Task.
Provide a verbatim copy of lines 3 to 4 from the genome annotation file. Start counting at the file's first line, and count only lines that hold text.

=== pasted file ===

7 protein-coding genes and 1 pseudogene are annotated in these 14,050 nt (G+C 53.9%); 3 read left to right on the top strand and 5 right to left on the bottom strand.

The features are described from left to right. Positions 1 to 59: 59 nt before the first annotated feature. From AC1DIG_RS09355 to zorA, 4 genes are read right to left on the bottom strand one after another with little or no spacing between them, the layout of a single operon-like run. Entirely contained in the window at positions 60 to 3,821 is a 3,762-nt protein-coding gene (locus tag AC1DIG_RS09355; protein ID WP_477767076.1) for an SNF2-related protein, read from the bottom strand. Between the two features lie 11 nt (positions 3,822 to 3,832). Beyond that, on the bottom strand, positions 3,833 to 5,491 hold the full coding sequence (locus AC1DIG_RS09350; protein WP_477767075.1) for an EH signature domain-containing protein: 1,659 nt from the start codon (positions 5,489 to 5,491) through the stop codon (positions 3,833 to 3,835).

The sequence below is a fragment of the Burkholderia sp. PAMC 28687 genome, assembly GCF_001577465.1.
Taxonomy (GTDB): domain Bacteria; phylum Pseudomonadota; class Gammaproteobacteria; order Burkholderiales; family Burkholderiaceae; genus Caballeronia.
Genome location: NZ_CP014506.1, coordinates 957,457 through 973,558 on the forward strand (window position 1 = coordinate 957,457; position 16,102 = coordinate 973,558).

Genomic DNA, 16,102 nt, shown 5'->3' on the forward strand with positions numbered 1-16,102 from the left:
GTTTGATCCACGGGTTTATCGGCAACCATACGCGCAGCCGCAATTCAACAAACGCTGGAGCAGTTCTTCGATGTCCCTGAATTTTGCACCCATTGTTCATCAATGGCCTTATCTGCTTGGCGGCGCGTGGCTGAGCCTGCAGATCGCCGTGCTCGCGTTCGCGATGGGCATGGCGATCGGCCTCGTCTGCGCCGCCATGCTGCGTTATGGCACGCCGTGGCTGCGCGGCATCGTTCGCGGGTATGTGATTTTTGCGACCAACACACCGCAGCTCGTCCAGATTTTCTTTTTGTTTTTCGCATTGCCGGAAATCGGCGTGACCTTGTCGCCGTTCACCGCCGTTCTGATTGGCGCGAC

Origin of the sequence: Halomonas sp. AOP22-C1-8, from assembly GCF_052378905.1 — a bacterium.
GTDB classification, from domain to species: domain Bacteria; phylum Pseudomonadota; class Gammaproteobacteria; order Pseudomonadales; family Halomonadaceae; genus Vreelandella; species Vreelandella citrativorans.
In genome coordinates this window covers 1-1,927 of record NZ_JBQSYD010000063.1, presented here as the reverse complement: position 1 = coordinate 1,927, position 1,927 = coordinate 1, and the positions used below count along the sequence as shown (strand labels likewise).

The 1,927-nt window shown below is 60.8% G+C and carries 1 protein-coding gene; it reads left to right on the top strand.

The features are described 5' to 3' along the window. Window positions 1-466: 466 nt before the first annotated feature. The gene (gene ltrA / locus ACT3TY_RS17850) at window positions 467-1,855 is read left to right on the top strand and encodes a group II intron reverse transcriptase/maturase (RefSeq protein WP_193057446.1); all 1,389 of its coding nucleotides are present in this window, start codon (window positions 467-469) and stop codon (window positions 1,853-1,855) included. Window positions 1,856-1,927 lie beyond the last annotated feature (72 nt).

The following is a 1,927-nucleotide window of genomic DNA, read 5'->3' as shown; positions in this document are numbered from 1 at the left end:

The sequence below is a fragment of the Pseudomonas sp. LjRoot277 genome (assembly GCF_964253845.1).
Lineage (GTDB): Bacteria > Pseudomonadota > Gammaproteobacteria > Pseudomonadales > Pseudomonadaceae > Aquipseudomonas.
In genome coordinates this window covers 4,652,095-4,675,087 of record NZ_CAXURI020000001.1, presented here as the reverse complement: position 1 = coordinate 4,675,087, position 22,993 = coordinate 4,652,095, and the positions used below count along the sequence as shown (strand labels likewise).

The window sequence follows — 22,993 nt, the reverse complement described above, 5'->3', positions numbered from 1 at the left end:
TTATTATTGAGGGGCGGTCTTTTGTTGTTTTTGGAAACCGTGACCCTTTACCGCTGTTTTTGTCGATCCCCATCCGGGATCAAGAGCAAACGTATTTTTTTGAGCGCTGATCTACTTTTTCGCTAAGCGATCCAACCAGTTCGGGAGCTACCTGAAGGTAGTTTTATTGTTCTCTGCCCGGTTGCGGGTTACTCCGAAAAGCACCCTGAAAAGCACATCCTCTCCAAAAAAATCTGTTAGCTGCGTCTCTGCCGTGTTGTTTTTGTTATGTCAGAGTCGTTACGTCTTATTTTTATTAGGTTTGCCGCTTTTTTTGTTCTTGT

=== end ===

The sequence below is a fragment of the Burkholderia sp. PAMC 28687 genome, assembly GCF_001577465.1.
Taxonomy (GTDB): domain Bacteria; phylum Pseudomonadota; class Gammaproteobacteria; order Burkholderiales; family Burkholderiaceae; genus Caballeronia.